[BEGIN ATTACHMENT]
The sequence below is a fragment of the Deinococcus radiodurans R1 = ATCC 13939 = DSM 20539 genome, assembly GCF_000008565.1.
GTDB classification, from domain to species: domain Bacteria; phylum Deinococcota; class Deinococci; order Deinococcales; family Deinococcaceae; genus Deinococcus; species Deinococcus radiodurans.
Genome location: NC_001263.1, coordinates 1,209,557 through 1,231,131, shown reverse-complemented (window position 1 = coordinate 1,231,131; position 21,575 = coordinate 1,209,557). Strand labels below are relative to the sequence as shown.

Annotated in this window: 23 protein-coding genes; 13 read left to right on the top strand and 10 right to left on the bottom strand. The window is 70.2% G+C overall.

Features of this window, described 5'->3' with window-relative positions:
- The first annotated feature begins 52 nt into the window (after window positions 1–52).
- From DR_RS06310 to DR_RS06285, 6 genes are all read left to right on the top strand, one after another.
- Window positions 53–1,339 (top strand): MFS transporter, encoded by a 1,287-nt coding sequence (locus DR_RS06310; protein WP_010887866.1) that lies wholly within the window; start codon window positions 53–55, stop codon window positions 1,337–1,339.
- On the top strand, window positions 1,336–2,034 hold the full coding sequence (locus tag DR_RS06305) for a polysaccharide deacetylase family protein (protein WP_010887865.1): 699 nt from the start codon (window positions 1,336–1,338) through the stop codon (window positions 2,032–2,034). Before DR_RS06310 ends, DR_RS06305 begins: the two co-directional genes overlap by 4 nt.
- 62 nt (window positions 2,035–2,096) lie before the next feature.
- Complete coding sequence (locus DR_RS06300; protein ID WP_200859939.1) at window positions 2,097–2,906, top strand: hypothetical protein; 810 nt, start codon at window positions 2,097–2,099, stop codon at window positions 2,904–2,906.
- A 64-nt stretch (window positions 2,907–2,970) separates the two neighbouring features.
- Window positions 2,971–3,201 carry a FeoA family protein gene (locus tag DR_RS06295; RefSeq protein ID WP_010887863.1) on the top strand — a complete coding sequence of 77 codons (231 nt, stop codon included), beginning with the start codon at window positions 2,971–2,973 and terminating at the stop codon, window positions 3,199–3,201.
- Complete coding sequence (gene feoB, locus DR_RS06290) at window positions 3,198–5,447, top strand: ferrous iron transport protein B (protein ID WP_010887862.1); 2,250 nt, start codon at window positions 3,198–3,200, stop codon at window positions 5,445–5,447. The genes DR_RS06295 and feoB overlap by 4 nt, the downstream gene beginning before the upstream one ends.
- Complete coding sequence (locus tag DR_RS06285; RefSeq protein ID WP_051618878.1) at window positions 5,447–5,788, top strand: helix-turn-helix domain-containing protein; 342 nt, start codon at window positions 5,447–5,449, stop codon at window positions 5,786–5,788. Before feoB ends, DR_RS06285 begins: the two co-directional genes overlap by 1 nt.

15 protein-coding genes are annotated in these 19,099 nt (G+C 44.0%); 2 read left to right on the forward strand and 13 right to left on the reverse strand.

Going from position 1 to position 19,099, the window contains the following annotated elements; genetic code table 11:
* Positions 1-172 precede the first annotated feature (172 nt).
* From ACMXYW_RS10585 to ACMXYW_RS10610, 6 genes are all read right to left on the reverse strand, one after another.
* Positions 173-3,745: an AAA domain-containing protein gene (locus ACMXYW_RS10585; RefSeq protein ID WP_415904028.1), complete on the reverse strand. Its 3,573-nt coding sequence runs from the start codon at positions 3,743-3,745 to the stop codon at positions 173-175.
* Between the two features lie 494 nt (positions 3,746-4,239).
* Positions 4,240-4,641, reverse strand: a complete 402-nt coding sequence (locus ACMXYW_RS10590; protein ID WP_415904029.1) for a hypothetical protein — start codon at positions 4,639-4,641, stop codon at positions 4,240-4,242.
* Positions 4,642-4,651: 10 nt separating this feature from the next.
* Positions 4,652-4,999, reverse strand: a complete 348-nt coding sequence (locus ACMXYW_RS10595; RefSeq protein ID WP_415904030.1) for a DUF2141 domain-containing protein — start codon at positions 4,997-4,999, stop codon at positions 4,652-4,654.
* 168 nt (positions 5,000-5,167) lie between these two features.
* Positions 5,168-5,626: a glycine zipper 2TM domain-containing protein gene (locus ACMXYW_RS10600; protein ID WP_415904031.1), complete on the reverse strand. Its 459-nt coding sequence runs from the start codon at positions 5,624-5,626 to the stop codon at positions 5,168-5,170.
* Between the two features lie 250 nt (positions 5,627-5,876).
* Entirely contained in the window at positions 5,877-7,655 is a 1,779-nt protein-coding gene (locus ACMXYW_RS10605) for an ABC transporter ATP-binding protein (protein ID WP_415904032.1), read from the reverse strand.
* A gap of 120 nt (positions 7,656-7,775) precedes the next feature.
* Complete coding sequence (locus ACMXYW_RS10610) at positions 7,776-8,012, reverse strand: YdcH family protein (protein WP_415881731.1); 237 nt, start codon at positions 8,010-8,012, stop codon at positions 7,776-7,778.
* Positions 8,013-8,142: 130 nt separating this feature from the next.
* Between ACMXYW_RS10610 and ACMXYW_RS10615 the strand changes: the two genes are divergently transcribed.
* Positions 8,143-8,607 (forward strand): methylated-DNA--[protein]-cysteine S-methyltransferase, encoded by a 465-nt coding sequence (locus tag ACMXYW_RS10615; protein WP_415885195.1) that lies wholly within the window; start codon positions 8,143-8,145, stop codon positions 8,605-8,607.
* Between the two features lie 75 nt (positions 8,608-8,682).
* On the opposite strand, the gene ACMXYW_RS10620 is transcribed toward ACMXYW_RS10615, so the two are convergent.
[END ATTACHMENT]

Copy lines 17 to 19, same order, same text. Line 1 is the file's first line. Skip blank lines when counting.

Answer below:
Going from position 1 to position 19,099, the window contains the following annotated elements; genetic code table 11:
* Positions 1-172 precede the first annotated feature (172 nt).
* From ACMXYW_RS10585 to ACMXYW_RS10610, 6 genes are all read right to left on the reverse strand, one after another.